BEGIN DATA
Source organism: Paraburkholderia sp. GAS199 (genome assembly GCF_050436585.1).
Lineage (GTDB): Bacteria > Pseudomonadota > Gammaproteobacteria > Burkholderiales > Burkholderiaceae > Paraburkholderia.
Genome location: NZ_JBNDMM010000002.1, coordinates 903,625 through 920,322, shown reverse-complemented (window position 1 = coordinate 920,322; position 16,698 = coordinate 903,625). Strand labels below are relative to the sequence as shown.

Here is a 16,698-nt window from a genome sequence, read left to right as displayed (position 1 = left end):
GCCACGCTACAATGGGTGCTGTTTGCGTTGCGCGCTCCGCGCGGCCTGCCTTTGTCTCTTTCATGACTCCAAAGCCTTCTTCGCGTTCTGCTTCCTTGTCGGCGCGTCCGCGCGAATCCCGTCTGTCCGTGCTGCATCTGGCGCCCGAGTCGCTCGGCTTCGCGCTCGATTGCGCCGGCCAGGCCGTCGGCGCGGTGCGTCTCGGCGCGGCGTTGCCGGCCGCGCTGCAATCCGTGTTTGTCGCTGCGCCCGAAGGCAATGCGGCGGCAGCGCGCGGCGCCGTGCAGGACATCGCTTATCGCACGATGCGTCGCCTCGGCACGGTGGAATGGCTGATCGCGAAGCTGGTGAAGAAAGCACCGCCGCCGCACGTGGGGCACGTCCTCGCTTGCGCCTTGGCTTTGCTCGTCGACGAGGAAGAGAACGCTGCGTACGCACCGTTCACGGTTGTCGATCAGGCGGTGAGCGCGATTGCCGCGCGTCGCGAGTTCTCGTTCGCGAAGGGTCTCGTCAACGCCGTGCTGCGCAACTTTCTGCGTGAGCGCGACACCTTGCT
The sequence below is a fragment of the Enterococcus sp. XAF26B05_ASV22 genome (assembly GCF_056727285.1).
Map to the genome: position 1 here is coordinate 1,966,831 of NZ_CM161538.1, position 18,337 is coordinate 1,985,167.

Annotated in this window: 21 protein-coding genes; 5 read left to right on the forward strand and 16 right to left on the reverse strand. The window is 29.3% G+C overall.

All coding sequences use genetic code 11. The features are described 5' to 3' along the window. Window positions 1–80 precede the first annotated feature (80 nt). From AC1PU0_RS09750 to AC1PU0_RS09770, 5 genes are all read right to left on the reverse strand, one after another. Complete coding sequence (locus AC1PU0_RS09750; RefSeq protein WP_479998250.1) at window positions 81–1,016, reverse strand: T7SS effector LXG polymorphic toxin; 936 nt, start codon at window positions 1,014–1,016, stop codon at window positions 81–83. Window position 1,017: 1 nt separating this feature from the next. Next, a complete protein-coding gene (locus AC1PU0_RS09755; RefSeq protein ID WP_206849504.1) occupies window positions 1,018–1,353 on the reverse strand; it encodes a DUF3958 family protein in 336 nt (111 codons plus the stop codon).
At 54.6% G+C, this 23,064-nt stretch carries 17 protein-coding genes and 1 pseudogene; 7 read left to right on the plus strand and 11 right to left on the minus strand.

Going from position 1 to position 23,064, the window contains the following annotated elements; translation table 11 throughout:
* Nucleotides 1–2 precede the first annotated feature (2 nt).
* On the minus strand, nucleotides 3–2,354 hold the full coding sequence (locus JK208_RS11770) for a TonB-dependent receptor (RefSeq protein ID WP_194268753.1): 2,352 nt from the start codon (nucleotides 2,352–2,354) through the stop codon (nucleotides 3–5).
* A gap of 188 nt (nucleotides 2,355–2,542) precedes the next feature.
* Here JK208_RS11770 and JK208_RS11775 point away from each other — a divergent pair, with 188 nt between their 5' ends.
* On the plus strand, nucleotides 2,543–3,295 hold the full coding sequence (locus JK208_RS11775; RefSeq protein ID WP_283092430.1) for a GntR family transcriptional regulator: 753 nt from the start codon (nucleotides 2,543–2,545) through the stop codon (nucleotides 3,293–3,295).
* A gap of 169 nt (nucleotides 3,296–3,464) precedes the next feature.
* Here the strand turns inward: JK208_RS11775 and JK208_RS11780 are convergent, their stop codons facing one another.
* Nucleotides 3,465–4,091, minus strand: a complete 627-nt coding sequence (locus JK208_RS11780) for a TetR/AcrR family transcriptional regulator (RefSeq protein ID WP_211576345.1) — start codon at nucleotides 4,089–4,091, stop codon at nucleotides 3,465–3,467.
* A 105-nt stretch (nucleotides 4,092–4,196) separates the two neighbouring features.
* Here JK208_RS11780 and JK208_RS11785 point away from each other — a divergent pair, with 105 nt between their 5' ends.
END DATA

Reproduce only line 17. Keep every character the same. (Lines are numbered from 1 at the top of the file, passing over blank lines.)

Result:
* A gap of 169 nt (nucleotides 3,296–3,464) precedes the next feature.